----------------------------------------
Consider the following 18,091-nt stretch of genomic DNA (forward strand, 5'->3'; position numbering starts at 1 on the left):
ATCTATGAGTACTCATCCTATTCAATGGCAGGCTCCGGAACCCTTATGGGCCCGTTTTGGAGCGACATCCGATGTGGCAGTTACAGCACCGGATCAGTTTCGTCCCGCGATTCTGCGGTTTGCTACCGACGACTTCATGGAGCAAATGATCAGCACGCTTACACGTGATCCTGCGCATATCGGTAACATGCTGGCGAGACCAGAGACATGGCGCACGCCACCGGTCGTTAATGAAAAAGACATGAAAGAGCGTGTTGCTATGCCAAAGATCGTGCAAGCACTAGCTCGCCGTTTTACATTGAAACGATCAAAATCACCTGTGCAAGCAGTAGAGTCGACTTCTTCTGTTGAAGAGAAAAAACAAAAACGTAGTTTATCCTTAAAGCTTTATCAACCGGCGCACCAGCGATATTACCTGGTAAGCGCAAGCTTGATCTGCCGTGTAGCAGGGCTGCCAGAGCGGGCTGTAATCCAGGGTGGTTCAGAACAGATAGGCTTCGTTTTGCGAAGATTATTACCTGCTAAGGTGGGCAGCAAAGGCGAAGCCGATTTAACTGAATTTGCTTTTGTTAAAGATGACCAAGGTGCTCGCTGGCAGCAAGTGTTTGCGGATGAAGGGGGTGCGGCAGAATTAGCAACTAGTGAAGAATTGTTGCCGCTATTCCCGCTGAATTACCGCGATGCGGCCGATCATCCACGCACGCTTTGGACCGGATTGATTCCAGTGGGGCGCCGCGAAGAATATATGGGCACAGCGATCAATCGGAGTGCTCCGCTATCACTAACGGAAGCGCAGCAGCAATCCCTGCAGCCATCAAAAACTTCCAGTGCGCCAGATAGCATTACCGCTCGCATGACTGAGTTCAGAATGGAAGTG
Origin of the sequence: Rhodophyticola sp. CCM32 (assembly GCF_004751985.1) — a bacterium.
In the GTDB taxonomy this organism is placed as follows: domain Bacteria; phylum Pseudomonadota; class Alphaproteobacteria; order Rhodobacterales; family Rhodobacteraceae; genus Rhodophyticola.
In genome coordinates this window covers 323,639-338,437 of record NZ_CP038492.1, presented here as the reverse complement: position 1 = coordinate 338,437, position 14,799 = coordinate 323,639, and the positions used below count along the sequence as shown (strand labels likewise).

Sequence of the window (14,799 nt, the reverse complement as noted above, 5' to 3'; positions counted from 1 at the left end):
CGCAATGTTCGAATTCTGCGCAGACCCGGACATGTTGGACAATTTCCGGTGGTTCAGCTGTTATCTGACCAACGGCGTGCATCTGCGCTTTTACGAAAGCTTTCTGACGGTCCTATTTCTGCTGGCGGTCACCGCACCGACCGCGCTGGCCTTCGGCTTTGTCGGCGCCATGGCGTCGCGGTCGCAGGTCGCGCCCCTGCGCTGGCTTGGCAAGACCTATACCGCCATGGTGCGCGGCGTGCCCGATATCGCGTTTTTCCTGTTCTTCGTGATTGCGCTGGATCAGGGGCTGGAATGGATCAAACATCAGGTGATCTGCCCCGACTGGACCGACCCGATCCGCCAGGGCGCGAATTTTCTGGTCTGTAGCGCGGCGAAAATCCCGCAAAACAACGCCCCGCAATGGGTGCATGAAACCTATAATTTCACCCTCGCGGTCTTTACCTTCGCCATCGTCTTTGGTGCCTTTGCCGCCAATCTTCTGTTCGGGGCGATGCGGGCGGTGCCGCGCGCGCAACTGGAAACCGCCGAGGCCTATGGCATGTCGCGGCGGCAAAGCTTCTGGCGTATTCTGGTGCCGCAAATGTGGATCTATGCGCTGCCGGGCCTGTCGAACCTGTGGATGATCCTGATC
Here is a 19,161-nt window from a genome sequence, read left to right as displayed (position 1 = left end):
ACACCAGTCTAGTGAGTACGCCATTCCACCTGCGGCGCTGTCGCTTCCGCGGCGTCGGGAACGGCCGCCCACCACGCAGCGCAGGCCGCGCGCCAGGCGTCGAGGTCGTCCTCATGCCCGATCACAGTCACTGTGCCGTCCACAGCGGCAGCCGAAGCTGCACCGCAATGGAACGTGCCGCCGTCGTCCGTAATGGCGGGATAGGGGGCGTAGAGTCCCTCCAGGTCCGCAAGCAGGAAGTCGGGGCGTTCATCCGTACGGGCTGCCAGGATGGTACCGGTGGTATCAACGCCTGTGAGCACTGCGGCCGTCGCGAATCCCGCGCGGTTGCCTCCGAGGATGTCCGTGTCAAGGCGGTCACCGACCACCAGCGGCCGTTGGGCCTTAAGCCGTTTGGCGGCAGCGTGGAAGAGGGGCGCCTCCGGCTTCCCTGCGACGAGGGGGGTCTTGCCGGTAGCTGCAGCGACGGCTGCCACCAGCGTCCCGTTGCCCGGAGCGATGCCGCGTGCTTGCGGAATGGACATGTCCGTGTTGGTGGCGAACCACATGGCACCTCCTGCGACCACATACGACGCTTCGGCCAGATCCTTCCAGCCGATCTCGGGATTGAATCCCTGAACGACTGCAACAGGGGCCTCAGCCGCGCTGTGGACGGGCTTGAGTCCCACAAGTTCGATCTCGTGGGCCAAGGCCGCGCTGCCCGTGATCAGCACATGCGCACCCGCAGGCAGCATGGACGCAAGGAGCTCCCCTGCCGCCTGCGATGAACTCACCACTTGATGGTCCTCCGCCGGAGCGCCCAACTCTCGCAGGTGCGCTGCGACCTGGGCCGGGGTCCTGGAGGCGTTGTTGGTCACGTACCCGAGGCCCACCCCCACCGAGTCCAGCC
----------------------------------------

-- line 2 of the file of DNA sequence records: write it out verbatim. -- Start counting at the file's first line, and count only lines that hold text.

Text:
ATCTATGAGTACTCATCCTATTCAATGGCAGGCTCCGGAACCCTTATGGGCCCGTTTTGGAGCGACATCCGATGTGGCAGTTACAGCACCGGATCAGTTTCGTCCCGCGATTCTGCGGTTTGCTACCGACGACTTCATGGAGCAAATGATCAGCACGCTTACACGTGATCCTGCGCATATCGGTAACATGCTGGCGAGACCAGAGACATGGCGCACGCCACCGGTCGTTAATGAAAAAGACATGAAAGAGCGTGTTGCTATGCCAAAGATCGTGCAAGCACTAGCTCGCCGTTTTACATTGAAACGATCAAAATCACCTGTGCAAGCAGTAGAGTCGACTTCTTCTGTTGAAGAGAAAAAACAAAAACGTAGTTTATCCTTAAAGCTTTATCAACCGGCGCACCAGCGATATTACCTGGTAAGCGCAAGCTTGATCTGCCGTGTAGCAGGGCTGCCAGAGCGGGCTGTAATCCAGGGTGGTTCAGAACAGATAGGCTTCGTTTTGCGAAGATTATTACCTGCTAAGGTGGGCAGCAAAGGCGAAGCCGATTTAACTGAATTTGCTTTTGTTAAAGATGACCAAGGTGCTCGCTGGCAGCAAGTGTTTGCGGATGAAGGGGGTGCGGCAGAATTAGCAACTAGTGAAGAATTGTTGCCGCTATTCCCGCTGAATTACCGCGATGCGGCCGATCATCCACGCACGCTTTGGACCGGATTGATTCCAGTGGGGCGCCGCGAAGAATATATGGGCACAGCGATCAATCGGAGTGCTCCGCTATCACTAACGGAAGCGCAGCAGCAATCCCTGCAGCCATCAAAAACTTCCAGTGCGCCAGATAGCATTACCGCTCGCATGACTGAGTTCAGAATGGAAGTG